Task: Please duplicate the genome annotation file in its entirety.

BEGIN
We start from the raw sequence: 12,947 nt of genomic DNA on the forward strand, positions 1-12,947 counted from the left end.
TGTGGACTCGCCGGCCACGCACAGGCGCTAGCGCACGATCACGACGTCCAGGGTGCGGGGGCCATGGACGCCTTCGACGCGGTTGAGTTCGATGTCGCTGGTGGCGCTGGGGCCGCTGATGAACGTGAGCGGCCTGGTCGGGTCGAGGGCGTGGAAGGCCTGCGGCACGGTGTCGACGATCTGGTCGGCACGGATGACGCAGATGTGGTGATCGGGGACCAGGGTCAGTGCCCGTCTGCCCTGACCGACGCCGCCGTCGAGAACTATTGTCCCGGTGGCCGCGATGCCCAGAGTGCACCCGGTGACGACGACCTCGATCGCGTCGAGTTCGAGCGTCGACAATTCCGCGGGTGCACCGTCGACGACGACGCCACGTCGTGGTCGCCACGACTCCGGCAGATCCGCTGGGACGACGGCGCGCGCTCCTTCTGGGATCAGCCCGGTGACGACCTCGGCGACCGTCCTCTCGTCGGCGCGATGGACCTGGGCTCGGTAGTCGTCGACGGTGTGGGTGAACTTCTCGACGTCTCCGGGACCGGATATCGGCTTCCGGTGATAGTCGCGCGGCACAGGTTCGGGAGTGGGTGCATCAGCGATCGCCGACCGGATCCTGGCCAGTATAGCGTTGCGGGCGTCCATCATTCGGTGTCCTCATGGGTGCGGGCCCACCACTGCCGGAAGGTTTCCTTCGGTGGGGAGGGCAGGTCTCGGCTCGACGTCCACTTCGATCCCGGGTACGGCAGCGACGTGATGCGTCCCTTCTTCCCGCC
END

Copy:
We start from the raw sequence: 12,947 nt of genomic DNA on the forward strand, positions 1-12,947 counted from the left end.
TGTGGACTCGCCGGCCACGCACAGGCGCTAGCGCACGATCACGACGTCCAGGGTGCGGGGGCCATGGACGCCTTCGACGCGGTTGAGTTCGATGTCGCTGGTGGCGCTGGGGCCGCTGATGAACGTGAGCGGCCTGGTCGGGTCGAGGGCGTGGAAGGCCTGCGGCACGGTGTCGACGATCTGGTCGGCACGGATGACGCAGATGTGGTGATCGGGGACCAGGGTCAGTGCCCGTCTGCCCTGACCGACGCCGCCGTCGAGAACTATTGTCCCGGTGGCCGCGATGCCCAGAGTGCACCCGGTGACGACGACCTCGATCGCGTCGAGTTCGAGCGTCGACAATTCCGCGGGTGCACCGTCGACGACGACGCCACGTCGTGGTCGCCACGACTCCGGCAGATCCGCTGGGACGACGGCGCGCGCTCCTTCTGGGATCAGCCCGGTGACGACCTCGGCGACCGTCCTCTCGTCGGCGCGATGGACCTGGGCTCGGTAGTCGTCGACGGTGTGGGTGAACTTCTCGACGTCTCCGGGACCGGATATCGGCTTCCGGTGATAGTCGCGCGGCACAGGTTCGGGAGTGGGTGCATCAGCGATCGCCGACCGGATCCTGGCCAGTATAGCGTTGCGGGCGTCCATCATTCGGTGTCCTCATGGGTGCGGGCCCACCACTGCCGGAAGGTTTCCTTCGGTGGGGAGGGCAGGTCTCGGCTCGACGTCCACTTCGATCCCGGGTACGGCAGCGACGTGATGCGTCCCTTCTTCCCGCC